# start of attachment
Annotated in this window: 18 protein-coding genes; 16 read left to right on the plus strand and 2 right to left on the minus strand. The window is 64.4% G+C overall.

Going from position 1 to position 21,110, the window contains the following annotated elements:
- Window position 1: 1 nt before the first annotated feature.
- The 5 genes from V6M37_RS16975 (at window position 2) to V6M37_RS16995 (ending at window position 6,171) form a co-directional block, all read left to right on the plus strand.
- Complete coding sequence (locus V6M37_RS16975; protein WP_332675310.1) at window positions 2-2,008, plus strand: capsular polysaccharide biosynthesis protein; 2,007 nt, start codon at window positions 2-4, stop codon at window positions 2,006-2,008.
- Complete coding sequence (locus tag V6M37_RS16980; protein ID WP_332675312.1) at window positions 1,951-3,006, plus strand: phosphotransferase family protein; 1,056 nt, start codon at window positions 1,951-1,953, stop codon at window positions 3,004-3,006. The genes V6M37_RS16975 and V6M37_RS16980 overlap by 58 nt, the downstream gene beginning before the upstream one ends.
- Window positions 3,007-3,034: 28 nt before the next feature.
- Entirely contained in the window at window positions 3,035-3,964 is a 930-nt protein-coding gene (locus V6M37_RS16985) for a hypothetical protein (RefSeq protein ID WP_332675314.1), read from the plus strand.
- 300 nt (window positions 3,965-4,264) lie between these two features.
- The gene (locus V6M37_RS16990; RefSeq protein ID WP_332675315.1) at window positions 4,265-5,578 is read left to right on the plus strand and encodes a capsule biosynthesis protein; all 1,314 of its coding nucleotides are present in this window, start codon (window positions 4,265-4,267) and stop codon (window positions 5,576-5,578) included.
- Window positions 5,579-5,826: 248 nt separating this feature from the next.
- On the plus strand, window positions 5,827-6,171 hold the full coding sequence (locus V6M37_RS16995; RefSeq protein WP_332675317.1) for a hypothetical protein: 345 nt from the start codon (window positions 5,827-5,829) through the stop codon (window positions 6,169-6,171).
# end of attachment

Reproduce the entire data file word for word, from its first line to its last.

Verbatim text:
Annotated in this window: 18 protein-coding genes; 16 read left to right on the plus strand and 2 right to left on the minus strand. The window is 64.4% G+C overall.

Going from position 1 to position 21,110, the window contains the following annotated elements:
- Window position 1: 1 nt before the first annotated feature.
- The 5 genes from V6M37_RS16975 (at window position 2) to V6M37_RS16995 (ending at window position 6,171) form a co-directional block, all read left to right on the plus strand.
- Complete coding sequence (locus V6M37_RS16975; protein WP_332675310.1) at window positions 2-2,008, plus strand: capsular polysaccharide biosynthesis protein; 2,007 nt, start codon at window positions 2-4, stop codon at window positions 2,006-2,008.
- Complete coding sequence (locus tag V6M37_RS16980; protein ID WP_332675312.1) at window positions 1,951-3,006, plus strand: phosphotransferase family protein; 1,056 nt, start codon at window positions 1,951-1,953, stop codon at window positions 3,004-3,006. The genes V6M37_RS16975 and V6M37_RS16980 overlap by 58 nt, the downstream gene beginning before the upstream one ends.
- Window positions 3,007-3,034: 28 nt before the next feature.
- Entirely contained in the window at window positions 3,035-3,964 is a 930-nt protein-coding gene (locus V6M37_RS16985) for a hypothetical protein (RefSeq protein ID WP_332675314.1), read from the plus strand.
- 300 nt (window positions 3,965-4,264) lie between these two features.
- The gene (locus V6M37_RS16990; RefSeq protein ID WP_332675315.1) at window positions 4,265-5,578 is read left to right on the plus strand and encodes a capsule biosynthesis protein; all 1,314 of its coding nucleotides are present in this window, start codon (window positions 4,265-4,267) and stop codon (window positions 5,576-5,578) included.
- Window positions 5,579-5,826: 248 nt separating this feature from the next.
- On the plus strand, window positions 5,827-6,171 hold the full coding sequence (locus V6M37_RS16995; RefSeq protein WP_332675317.1) for a hypothetical protein: 345 nt from the start codon (window positions 5,827-5,829) through the stop codon (window positions 6,169-6,171).